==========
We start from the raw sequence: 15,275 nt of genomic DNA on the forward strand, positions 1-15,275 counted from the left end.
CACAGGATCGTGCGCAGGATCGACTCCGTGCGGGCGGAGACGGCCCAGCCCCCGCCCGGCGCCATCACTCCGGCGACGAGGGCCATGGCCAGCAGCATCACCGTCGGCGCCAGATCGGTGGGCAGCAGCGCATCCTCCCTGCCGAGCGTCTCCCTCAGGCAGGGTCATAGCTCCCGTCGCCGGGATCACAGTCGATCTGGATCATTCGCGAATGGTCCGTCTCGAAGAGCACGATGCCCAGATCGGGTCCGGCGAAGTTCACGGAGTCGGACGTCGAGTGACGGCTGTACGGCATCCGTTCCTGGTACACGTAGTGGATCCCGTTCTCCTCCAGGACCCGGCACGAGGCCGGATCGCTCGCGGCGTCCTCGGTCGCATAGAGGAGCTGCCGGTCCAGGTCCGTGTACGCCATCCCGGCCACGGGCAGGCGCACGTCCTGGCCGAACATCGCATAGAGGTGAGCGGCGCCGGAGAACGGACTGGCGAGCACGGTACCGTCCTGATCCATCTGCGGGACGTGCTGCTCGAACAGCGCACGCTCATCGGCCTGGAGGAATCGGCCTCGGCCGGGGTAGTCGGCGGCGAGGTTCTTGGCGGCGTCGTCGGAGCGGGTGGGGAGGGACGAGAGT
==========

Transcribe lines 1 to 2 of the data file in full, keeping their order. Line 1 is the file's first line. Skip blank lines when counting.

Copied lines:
We start from the raw sequence: 15,275 nt of genomic DNA on the forward strand, positions 1-15,275 counted from the left end.
CACAGGATCGTGCGCAGGATCGACTCCGTGCGGGCGGAGACGGCCCAGCCCCCGCCCGGCGCCATCACTCCGGCGACGAGGGCCATGGCCAGCAGCATCACCGTCGGCGCCAGATCGGTGGGCAGCAGCGCATCCTCCCTGCCGAGCGTCTCCCTCAGGCAGGGTCATAGCTCCCGTCGCCGGGATCACAGTCGATCTGGATCATTCGCGAATGGTCCGTCTCGAAGAGCACGATGCCCAGATCGGGTCCGGCGAAGTTCACGGAGTCGGACGTCGAGTGACGGCTGTACGGCATCCGTTCCTGGTACACGTAGTGGATCCCGTTCTCCTCCAGGACCCGGCACGAGGCCGGATCGCTCGCGGCGTCCTCGGTCGCATAGAGGAGCTGCCGGTCCAGGTCCGTGTACGCCATCCCGGCCACGGGCAGGCGCACGTCCTGGCCGAACATCGCATAGAGGTGAGCGGCGCCGGAGAACGGACTGGCGAGCACGGTACCGTCCTGATCCATCTGCGGGACGTGCTGCTCGAACAGCGCACGCTCATCGGCCTGGAGGAATCGGCCTCGGCCGGGGTAGTCGGCGGCGAGGTTCTTGGCGGCGTCGTCGGAGCGGGTGGGGAGGGACGAGAGT